China has been at the forefront of creating the digital yuan or DECP [Digital Currency Electronic Payment], but has stayed at a distance from the cryptocurrency community. The increasing crackdown on Bitcoin mining companies in China has had an impact on sentiment in the region and has now, according to rumours, expanded the ban on mining ventures in Inner Mongolia.
The nation would stop all mining-related cryptocurrency ventures. This decision accompanied China’s attempts to achieve its energy efficiency goals. The huge quantities of energy used by crypto and other industries such as steel, coke and methanol have resulted in the government’s strict decision to ban mining operations in the area.
The Autonomous Zone of Inner Mongolia has become a source of cheap power that has attracted the mining industry to it.
The goal of the region was to reduce emissions per unit of gross domestic product by 3% this year and to steadily control the huge boom in the use of standard coal. Although limited, the area accounted for 8 percent of global hash power mining in Bitcoin.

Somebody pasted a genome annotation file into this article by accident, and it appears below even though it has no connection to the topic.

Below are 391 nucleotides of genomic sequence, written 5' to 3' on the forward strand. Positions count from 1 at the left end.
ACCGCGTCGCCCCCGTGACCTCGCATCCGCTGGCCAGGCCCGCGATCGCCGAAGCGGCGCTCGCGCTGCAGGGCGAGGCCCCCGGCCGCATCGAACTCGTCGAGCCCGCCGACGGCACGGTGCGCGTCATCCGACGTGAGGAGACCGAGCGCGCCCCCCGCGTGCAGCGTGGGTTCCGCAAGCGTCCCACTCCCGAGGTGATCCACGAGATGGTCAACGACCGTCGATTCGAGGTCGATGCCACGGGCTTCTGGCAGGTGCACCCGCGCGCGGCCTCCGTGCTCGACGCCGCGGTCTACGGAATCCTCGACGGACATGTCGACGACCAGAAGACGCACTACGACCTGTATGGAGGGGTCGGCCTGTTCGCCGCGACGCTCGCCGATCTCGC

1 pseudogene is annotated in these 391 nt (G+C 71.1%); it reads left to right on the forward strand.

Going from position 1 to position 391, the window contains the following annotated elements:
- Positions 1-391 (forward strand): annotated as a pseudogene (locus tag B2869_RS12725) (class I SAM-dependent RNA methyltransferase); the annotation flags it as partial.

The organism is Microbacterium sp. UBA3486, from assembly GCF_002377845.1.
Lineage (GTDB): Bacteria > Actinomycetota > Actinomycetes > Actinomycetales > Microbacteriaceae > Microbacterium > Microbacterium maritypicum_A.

China owns 65 percent of the overall network hash power assigned to Bitcoin, and the above chart reveals that, among other areas, Xinjiang has been the largest contributor to the hash rate in a month.
The plentiful supply of coal and the relative remoteness of the area made it more easy and inexpensive for the miners to establish a base here. However, no stringent steps have been taken to put a stop to this issue by the Chinese Government. If the country continues its quest to become more energy efficient, it will not be long before mining firms have to find alternatives to cheap electricity available in different regions of China.
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